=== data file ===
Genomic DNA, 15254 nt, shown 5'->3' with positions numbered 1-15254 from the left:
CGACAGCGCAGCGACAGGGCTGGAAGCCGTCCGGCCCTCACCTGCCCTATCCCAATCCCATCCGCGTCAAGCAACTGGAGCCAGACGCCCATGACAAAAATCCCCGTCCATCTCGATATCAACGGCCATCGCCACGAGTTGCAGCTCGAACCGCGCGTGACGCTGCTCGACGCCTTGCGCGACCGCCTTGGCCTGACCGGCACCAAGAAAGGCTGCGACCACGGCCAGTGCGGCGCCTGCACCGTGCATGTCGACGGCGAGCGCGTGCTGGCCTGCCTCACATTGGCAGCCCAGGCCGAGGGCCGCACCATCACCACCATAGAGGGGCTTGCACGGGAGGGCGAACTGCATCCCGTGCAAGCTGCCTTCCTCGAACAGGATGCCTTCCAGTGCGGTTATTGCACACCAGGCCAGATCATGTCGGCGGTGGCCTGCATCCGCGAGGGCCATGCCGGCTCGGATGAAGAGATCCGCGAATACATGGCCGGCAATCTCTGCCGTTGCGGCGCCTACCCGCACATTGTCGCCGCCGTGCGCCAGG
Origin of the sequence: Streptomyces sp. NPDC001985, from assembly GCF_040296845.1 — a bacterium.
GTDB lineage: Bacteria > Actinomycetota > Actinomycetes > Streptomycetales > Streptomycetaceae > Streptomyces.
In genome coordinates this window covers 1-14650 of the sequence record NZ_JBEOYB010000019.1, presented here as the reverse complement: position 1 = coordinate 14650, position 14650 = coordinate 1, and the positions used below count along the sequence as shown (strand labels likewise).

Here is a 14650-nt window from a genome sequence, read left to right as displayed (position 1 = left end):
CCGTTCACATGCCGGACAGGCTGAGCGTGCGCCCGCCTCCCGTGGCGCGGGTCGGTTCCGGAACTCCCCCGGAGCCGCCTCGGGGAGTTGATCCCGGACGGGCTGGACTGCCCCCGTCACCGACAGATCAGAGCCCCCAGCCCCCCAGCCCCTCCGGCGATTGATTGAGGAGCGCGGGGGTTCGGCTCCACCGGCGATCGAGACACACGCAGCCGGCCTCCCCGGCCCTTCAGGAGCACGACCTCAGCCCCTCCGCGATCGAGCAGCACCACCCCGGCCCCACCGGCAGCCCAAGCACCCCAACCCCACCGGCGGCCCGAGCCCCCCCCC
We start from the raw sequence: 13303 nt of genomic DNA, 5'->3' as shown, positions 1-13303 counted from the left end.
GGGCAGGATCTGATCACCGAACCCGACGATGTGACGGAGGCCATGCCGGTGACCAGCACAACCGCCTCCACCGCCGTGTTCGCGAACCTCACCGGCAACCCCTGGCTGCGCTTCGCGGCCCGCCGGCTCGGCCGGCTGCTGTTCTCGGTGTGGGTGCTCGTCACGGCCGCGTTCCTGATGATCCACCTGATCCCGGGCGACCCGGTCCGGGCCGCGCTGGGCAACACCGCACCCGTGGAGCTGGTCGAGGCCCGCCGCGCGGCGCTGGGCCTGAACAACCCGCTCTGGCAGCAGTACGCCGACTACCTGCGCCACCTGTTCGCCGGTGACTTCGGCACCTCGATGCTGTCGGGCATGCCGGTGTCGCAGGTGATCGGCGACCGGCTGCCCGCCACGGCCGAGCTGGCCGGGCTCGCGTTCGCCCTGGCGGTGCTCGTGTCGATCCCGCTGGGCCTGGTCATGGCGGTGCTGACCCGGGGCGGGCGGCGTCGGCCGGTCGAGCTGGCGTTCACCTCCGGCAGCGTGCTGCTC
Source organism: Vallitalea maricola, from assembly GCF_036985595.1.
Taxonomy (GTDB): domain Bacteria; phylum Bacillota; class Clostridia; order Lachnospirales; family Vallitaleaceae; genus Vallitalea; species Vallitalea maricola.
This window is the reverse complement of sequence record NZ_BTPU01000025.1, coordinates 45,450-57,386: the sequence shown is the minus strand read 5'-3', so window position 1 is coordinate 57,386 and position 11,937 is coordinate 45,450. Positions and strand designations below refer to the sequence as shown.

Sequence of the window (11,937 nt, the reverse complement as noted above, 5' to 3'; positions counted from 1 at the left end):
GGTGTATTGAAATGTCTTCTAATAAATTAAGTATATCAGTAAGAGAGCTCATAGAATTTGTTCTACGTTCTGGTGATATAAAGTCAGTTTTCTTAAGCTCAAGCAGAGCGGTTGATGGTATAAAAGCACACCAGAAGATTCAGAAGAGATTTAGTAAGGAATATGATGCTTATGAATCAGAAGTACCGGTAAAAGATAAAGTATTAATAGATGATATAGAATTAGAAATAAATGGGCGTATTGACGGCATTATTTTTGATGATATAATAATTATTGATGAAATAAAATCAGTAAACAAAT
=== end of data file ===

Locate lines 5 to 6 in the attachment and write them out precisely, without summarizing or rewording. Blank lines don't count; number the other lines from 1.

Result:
In genome coordinates this window covers 1-14650 of the sequence record NZ_JBEOYB010000019.1, presented here as the reverse complement: position 1 = coordinate 14650, position 14650 = coordinate 1, and the positions used below count along the sequence as shown (strand labels likewise).

Here is a 14650-nt window from a genome sequence, read left to right as displayed (position 1 = left end):